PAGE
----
China's moon mission goes 'nowhere near' where humans have landed before
China has launched an unmanned spacecraft to the moon as it attempts to become the first nation in more than 40 years to bring back lunar rocks and soil for scientific analysis.
The Chang'e-5 mission, named after the ancient Chinese goddess of the moon, blasted off on Tuesday from the Wenchang Spacecraft launch site on the southern island of Hainan.
"This capability is what scientists all over the world have been looking for, for many years," says James Head, professor of geological sciences at Brown University.
Only two other countries, the U.S. and the former Union of Soviet Socialist Republics (USSR), have retrieved lunar samples.
Head is a veteran of America's NASA Apollo program, which first put men on the moon. He trained astronaut crews in geology and surface exploration and advised on the selection of spacecraft landing sites.
"The early exploration by the Apollo and [Soviet] Luna missions gave us some really important clues as to how the moon works. But they were limited in where they went," he explains.
China's probe is targeting a 1,300 meter-high volcanic complex called Mons Rumker on the moon's near side, in a region known as Oceanus Procellarum, which is Latin for Ocean of Storms.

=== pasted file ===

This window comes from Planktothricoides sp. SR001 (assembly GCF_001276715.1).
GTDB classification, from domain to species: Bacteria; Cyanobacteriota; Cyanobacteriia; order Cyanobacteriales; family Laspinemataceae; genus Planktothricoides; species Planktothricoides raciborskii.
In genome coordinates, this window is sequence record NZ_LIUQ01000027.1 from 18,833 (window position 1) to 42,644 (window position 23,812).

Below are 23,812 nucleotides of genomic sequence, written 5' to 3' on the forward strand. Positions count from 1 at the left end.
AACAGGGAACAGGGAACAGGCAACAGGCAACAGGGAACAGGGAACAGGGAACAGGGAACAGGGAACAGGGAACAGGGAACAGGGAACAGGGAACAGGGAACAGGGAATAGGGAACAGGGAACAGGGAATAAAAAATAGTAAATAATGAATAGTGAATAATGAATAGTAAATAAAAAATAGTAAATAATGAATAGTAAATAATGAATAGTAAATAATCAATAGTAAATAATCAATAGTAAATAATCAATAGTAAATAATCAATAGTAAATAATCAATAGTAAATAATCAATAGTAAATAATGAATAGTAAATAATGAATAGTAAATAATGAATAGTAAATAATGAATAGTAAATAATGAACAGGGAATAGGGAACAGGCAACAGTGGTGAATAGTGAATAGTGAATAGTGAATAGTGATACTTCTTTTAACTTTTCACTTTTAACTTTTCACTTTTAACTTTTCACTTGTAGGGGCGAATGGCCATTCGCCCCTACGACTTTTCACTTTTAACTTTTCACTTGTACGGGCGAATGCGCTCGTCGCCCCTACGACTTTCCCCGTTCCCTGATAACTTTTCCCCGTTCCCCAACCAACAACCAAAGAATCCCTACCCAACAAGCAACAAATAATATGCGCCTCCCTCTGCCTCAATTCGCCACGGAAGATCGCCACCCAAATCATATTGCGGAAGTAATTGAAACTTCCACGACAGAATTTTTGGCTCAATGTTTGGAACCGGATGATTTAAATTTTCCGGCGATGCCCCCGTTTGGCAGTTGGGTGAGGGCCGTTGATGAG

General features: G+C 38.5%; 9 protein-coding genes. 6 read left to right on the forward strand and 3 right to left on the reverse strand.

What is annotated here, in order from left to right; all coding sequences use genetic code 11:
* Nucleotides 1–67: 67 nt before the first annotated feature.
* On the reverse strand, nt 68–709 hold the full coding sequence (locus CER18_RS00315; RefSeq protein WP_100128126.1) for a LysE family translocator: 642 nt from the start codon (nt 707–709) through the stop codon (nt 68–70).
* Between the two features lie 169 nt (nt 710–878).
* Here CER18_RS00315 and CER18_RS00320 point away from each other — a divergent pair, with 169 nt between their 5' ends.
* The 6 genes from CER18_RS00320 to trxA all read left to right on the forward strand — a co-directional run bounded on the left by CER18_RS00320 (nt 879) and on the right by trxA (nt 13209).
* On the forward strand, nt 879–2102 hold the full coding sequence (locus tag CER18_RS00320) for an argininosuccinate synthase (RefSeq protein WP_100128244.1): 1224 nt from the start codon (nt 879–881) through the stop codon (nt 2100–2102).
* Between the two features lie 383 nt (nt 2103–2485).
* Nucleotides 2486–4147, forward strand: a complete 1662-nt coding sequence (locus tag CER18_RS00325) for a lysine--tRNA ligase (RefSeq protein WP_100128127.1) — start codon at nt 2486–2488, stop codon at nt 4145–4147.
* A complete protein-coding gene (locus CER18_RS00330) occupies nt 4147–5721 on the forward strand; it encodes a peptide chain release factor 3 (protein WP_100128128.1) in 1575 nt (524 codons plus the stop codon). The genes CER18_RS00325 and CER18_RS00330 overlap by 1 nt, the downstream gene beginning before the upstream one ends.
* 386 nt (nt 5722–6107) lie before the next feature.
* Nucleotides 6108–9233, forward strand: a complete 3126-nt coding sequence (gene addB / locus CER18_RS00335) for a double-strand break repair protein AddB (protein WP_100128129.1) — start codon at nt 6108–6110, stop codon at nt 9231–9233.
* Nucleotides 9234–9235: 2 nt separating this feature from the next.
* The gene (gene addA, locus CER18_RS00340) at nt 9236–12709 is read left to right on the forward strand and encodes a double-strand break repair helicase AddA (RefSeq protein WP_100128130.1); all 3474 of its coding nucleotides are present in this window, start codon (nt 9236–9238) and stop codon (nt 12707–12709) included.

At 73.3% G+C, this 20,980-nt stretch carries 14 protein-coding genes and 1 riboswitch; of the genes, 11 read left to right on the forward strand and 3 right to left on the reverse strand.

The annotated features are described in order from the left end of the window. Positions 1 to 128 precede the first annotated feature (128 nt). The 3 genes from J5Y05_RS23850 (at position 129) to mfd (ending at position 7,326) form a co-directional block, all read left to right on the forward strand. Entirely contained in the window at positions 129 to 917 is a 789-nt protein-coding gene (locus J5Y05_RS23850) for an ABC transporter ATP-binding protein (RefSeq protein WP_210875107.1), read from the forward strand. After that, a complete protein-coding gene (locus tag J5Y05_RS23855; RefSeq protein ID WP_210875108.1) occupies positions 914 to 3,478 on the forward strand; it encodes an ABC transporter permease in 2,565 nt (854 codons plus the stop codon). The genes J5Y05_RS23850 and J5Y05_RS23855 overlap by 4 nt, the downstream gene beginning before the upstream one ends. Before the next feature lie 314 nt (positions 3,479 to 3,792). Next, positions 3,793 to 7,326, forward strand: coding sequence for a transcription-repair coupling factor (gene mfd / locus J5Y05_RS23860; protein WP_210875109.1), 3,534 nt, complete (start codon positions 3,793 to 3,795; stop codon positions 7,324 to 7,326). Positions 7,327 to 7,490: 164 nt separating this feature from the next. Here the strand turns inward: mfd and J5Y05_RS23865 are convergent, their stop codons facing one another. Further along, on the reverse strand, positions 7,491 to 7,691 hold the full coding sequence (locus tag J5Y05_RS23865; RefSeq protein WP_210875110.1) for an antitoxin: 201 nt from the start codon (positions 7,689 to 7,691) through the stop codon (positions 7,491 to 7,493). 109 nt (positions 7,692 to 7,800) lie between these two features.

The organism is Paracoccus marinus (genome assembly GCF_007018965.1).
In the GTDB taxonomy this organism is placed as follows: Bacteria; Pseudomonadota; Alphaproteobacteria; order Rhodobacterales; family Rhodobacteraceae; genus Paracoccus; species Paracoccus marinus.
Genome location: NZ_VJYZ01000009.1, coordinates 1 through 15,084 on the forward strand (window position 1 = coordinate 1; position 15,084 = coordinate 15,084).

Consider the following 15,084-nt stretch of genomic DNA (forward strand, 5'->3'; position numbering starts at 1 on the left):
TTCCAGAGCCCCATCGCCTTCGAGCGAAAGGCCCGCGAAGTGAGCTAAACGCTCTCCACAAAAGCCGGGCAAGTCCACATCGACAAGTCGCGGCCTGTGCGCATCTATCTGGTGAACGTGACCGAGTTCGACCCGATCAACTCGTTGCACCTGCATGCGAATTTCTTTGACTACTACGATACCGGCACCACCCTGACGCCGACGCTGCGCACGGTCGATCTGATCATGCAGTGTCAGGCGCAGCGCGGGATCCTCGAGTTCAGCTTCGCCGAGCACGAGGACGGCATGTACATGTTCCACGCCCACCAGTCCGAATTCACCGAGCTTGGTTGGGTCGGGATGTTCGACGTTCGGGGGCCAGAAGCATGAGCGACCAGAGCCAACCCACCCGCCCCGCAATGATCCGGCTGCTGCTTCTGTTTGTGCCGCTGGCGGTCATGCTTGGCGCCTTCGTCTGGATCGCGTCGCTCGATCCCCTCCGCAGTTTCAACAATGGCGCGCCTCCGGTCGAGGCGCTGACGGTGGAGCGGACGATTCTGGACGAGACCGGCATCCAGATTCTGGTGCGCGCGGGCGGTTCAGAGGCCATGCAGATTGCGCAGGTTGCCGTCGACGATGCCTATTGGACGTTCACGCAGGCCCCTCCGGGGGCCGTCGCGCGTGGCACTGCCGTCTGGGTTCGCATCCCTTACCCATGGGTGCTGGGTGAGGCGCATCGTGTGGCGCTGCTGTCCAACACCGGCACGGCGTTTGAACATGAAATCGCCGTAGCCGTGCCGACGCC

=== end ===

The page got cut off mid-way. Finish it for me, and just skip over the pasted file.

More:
The area is "very unusual and nowhere near where we landed before," according to Head.
"It raises really important questions, because these samples are actually going to tell us how young the moon had volcanic activity, which is an indication of how recently it has been geologically active, a critical question in the evolution of the planets," he adds.
Space missions are notoriously difficult and expensive but there is renewed interest across the globe in moon exploration.
Head believes that such programs are critically important to establish humans on other planetary bodies if mankind is to survive.
"Indeed, the dinosaurs are no longer with us. And that's because occasionally the Earth is subjected to huge impacts," says Head.
The Chang'e-5 mission is scheduled to take around 23 days. The samples are set to return in a capsule, which is expected to land in north China's Inner Mongolia in mid-December.